A leading UK expert is warning people to stay vigilant of an uncommon, but increasing symptom of coronavirus infection; the COVID tongue.
The World Health Organization (WHO), the US Centers for Disease Control and Prevention (CDC), and Public Health England (PHE) have all published a list of COVID-19 symptoms. These include the most common; fever, cough, loss of smell, and the less common; headache, diarrhea, joint pain, and skin rash. Although the lists do not mention any oral symptoms, Professor Tim Spector warns of a rise in cases of an uncommon symptom called the COVID tongue.
An expert genetic epidemiologist at King’s College London, Professor Spector is currently leading the ZOE COVID Symptom Study app. The mobile app tracks self-reported symptoms of COVID-19. Then, using statistical analysis, researchers determine which symptoms are likely to indicate an infection.
What can White Patches on the Tongue Mean?
On January 13, Professor Spector tweeted a photo of a person’s tongue covered with white patches. He called it the COVID tongue. Despite no mention of it in any official symptom lists, he argued the presence of COVID tongue and oral ulcers can likely predict a person is infected. Thus, warning people to look out for this uncommon symptom.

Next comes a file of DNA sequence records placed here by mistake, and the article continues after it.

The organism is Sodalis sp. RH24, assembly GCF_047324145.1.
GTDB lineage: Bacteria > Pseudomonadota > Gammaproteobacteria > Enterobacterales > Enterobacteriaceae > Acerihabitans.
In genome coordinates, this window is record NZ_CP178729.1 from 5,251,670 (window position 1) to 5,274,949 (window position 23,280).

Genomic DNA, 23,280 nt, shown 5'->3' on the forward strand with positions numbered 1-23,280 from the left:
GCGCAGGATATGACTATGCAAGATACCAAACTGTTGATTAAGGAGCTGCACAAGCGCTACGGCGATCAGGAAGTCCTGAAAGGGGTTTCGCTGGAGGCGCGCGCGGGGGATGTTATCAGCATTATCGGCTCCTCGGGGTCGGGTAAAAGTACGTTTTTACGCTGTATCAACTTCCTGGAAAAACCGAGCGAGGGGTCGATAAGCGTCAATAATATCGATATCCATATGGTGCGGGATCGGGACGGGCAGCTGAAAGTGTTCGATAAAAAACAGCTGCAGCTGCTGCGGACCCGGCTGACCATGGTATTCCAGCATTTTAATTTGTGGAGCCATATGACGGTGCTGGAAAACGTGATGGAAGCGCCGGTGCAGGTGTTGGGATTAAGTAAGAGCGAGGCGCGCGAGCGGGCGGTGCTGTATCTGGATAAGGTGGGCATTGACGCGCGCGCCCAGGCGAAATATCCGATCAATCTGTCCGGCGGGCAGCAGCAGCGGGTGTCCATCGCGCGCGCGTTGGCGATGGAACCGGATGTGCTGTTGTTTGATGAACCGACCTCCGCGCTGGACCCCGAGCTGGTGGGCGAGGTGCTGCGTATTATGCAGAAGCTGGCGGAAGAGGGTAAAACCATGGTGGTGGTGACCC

However, this is not the first-time researchers have reported tongue changes in COVID-19 patients. In September 2020, Chinese researchers analyzed tongue features in patients suffering from coronavirus infection. The study found that people with mild and moderate infections had a light red tongue with a white coating. Whereas a severe infection presented with a greasy coating and a tender tongue.
Moreover, it is important to note that tongue changes are also associated with various other infections such as oral thrush. This is a common fungal infection of the mouth and results in white patches on the tongue. In an interview with HuffPost UK, Professor Damien Walmsley revealed that white patches can also occur due to antibiotics, use of asthma inhalers, and a rare condition called a geographical tongue.
Despite the limited reports of this strange symptom, Professor Spector advises that people self-isolate if they notice a headache or similar tongue changes.
Pang, Wentai, et al. “Tongue Features of Patients with Coronavirus Disease 2019: a Retrospective Cross-Sectional Study.” Integrative Medicine Research, vol. 9, no. 3, Sept. 2020, p. 100493., doi:10.1016/j.imr.2020.100493.